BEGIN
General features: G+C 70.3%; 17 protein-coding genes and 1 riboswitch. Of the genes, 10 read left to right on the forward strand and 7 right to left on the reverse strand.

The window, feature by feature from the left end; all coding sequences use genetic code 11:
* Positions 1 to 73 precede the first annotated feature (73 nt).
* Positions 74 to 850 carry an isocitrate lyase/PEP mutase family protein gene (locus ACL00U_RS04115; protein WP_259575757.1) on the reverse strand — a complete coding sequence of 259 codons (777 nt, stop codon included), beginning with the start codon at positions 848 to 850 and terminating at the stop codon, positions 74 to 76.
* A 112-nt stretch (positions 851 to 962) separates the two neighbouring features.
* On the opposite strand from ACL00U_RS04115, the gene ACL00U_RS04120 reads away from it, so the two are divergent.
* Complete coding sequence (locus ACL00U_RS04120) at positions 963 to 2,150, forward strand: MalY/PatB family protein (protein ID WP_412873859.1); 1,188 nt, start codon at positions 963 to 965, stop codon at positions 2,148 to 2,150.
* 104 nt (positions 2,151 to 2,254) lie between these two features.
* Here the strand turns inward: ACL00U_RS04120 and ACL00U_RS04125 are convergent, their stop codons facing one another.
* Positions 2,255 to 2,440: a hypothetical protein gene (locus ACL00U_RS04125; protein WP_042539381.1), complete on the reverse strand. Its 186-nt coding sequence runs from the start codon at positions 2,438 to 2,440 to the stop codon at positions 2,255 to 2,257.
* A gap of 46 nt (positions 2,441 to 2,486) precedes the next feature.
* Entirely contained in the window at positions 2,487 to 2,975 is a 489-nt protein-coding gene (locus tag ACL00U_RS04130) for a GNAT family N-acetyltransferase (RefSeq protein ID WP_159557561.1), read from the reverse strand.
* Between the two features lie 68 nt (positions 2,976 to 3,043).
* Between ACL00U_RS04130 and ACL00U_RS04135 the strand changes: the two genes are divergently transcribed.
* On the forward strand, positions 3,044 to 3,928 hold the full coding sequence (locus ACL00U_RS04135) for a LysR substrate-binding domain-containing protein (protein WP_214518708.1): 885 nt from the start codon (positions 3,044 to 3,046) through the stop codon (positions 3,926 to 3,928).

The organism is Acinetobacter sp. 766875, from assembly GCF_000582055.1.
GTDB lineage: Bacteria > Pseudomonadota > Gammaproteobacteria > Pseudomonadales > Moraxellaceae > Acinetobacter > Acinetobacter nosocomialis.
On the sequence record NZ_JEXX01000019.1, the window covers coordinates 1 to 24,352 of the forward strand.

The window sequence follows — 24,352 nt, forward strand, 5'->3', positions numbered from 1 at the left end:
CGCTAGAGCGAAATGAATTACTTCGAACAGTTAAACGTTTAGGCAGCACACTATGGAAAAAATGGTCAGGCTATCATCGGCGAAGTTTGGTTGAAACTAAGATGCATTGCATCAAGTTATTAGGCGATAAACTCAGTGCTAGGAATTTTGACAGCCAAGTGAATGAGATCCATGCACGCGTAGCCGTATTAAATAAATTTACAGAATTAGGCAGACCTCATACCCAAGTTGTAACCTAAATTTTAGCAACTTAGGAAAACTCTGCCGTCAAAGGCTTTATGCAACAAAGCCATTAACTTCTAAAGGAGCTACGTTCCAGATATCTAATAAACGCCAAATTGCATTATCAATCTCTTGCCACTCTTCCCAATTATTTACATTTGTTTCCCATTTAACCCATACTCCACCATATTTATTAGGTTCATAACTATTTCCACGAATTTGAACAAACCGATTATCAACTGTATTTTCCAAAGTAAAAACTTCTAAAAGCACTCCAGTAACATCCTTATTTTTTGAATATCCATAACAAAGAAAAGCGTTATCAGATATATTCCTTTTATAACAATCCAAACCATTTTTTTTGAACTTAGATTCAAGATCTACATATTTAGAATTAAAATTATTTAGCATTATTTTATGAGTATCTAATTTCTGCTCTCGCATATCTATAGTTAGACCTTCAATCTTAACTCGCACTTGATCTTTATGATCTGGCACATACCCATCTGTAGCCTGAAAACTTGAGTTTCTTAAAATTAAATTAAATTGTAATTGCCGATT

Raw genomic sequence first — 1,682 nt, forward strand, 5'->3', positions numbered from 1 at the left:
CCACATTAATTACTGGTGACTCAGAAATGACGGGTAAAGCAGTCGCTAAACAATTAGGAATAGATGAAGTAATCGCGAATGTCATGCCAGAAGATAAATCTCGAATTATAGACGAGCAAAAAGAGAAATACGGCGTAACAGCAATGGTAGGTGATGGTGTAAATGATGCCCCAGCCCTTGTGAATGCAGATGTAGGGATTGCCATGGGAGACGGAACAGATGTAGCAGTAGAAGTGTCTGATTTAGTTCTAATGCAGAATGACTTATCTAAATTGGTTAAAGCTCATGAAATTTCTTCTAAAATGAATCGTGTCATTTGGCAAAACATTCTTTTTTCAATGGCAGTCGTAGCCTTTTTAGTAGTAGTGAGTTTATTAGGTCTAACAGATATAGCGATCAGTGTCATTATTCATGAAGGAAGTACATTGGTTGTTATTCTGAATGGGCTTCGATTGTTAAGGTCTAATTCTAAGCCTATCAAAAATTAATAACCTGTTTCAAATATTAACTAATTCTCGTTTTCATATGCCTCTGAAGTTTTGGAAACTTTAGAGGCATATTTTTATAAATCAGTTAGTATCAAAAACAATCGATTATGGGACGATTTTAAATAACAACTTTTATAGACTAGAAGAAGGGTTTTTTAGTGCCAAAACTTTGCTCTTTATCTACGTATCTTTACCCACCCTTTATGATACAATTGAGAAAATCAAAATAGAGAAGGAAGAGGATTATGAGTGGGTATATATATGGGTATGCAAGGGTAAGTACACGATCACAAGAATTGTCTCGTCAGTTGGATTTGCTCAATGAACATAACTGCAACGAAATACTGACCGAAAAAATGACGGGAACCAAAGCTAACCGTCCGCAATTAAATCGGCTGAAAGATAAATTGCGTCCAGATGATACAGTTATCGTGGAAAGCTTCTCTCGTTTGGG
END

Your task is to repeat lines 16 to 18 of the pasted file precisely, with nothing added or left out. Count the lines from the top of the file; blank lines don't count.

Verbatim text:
The organism is Acinetobacter sp. 766875, from assembly GCF_000582055.1.
GTDB lineage: Bacteria > Pseudomonadota > Gammaproteobacteria > Pseudomonadales > Moraxellaceae > Acinetobacter > Acinetobacter nosocomialis.
On the sequence record NZ_JEXX01000019.1, the window covers coordinates 1 to 24,352 of the forward strand.